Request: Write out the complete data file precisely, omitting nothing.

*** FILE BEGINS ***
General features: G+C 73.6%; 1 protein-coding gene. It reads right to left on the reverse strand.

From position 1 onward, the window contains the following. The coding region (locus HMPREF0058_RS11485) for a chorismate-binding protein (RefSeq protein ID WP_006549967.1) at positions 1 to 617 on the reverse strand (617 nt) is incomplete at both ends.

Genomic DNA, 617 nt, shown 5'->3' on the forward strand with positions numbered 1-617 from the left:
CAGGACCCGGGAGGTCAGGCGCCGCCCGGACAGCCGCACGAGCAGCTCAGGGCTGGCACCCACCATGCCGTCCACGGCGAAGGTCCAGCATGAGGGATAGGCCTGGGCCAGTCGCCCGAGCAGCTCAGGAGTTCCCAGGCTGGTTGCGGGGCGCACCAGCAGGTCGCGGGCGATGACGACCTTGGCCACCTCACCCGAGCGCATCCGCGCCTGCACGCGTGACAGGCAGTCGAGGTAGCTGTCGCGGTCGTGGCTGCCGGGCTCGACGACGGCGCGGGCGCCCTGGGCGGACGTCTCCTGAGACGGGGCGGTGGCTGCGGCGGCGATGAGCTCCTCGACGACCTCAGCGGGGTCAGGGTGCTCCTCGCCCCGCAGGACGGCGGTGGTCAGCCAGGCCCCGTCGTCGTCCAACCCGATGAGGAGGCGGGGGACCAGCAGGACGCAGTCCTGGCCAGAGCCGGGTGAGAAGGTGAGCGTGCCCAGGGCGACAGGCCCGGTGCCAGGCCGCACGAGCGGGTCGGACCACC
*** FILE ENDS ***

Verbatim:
General features: G+C 73.6%; 1 protein-coding gene. It reads right to left on the reverse strand.

From position 1 onward, the window contains the following. The coding region (locus HMPREF0058_RS11485) for a chorismate-binding protein (RefSeq protein ID WP_006549967.1) at positions 1 to 617 on the reverse strand (617 nt) is incomplete at both ends.

Genomic DNA, 617 nt, shown 5'->3' on the forward strand with positions numbered 1-617 from the left:
CAGGACCCGGGAGGTCAGGCGCCGCCCGGACAGCCGCACGAGCAGCTCAGGGCTGGCACCCACCATGCCGTCCACGGCGAAGGTCCAGCATGAGGGATAGGCCTGGGCCAGTCGCCCGAGCAGCTCAGGAGTTCCCAGGCTGGTTGCGGGGCGCACCAGCAGGTCGCGGGCGATGACGACCTTGGCCACCTCACCCGAGCGCATCCGCGCCTGCACGCGTGACAGGCAGTCGAGGTAGCTGTCGCGGTCGTGGCTGCCGGGCTCGACGACGGCGCGGGCGCCCTGGGCGGACGTCTCCTGAGACGGGGCGGTGGCTGCGGCGGCGATGAGCTCCTCGACGACCTCAGCGGGGTCAGGGTGCTCCTCGCCCCGCAGGACGGCGGTGGTCAGCCAGGCCCCGTCGTCGTCCAACCCGATGAGGAGGCGGGGGACCAGCAGGACGCAGTCCTGGCCAGAGCCGGGTGAGAAGGTGAGCGTGCCCAGGGCGACAGGCCCGGTGCCAGGCCGCACGAGCGGGTCGGACCACC